Interestingly, the chalk is created from red, pink and blue chalk casts of jugs, teapots and lidded jars – gifts from Olley’s vast collection to Quilty over the years. In their cast forms, these objects appear in the gallery as clusters of fragmented empty vessels below the wall.
On the opposite North Gallery wall adjoining Quilty’s exhibition, Quilty has reconfigured his work Inhabit (2010). This consists of 16 cell-like images that move us from abstracted matter to discernable images of James Cook, and then to Cook as a cadaver, to a cranium, to Quilty, and onto a mere spatial presence. In this iteration, these figures appear to be present at a dinner party. They are within two large tables with baroque flourishes created by black spray paint onto the wall.
Throughout Quilty’s exhibition there is an urgency to look deeper, to step back, to weigh up, to know more, to reassess, to unravel, to grieve and occasionally smile at the absurdities served up. Justin Paton, head curator of International Art at the Art Gallery of NSW, refers to recent Quilty work as “painterly-political grotesque”. He describes Quilty as a “painter of conflict, turbulence, knots, double binds, dark laughter and awkward resistance”. There are certainly demons and the macabre that won’t go away, nevertheless somehow there is empathy and compassion. It is this that holds us.
In Olley’s exhibition her family home of Farndon becomes the central site of inspiration and reference. We enter the exhibition past a huge (possibly dusty) flower arrangement, and into a dimly lit hallway with a wood detailed archway, familiar in old Queenslanders. Farndon is where Olley lived and worked for stretches of time after her father died and then from time to time between her stays in Sydney and Newcastle (keeping paintings and materials in all three locations), until the house burnt down in 1980.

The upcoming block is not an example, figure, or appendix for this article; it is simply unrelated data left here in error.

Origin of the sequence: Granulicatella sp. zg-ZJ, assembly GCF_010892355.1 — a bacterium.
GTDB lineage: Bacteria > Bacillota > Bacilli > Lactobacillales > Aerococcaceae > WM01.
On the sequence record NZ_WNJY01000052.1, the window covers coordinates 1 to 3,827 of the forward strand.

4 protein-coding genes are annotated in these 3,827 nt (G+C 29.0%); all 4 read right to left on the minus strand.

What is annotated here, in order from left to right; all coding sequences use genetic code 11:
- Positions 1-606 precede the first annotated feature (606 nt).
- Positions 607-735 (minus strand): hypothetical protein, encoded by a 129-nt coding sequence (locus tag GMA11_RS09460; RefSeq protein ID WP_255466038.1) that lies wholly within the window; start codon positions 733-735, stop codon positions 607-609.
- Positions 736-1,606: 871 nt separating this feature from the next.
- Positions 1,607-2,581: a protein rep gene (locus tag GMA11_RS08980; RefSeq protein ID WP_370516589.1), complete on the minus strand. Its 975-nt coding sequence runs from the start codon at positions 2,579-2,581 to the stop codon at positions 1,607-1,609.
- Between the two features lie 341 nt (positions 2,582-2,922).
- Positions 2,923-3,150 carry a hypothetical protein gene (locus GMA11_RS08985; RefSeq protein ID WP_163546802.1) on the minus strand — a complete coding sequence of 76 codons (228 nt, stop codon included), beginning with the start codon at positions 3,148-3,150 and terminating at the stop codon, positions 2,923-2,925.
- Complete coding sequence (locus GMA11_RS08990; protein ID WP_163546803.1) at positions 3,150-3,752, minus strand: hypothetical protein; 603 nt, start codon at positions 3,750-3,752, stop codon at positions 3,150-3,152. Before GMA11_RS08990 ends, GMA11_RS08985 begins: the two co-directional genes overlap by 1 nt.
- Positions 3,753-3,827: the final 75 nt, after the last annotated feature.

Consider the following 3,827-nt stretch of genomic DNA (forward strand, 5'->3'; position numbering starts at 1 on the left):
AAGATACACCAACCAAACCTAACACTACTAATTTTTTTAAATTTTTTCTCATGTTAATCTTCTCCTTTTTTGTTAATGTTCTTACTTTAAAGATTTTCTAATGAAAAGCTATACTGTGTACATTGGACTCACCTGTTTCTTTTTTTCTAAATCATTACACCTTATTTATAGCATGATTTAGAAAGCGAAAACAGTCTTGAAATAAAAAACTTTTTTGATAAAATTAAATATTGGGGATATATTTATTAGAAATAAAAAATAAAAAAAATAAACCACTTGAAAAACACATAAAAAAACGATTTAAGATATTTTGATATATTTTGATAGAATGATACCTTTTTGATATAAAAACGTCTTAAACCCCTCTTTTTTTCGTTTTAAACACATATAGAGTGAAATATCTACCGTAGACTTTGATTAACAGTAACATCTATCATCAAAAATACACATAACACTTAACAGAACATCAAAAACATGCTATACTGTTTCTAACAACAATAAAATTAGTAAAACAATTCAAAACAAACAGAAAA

Hawker says Farndon had a calming presence on Olley, with its high ceilings, generously sized rooms, and plays of latticed-light across the floors. It was surrounded by lush vegetation that we see, all but bursting in the room in her paintings Interior 1V, and VII (1970).
Olley is said to have avoided having her own work on white walls and in this spirit, the gallery walls are a distinct mood setter of rich green, grey and salmon. Just as in Olley’s paintings of interiors where paintings, artefacts, furniture and, of course, flowers, create her universe, so this effect is created in the exhibition in several places.
The exhibition charts Olley’s early work in Brisbane (1946-48) where she paints iconic buildings (Old Masonic Lodge, Treasury Building, Queensland Club), her delicate Boonah (Qld) landscapes, and then portraits of young Indigenous men (with guitars and bananas), and most interestingly Aboriginal women (with dazzling, jostling flowers) and as nude subjects.
To me, her figures always look a little uncomfortable – slightly halted, detached, even frozen. From the mid 60s, Olley left figure painting and focused more and more on still life.
Ironically, it is when Olley focuses on still life that I feel her subjects (in fact objects), create a highly animated world. Space became a keenly articulated interest for Olley. It is where the subtle dramas can be created or insinuated. “Space is the secret of life”, she has said. “[I]t is everything, and I have used it to suit me not only in my surroundings but over time.”
What ultimately brings both these exhibitions together in a satisfying way is that each artist has developed their own sense of direction and a studied sense of purpose.
At the exhibition opening, Quilty said that after Olley awarded him the Brett Whiteley travel scholarship, she asked him “Are you one of us or one of them?” He says he has never worked out what she meant.
Given what we know about Olley, we could say she was asking Quilty – is art central to your life and the reason to be? It was for Olley, and it would appear to be for Quilty.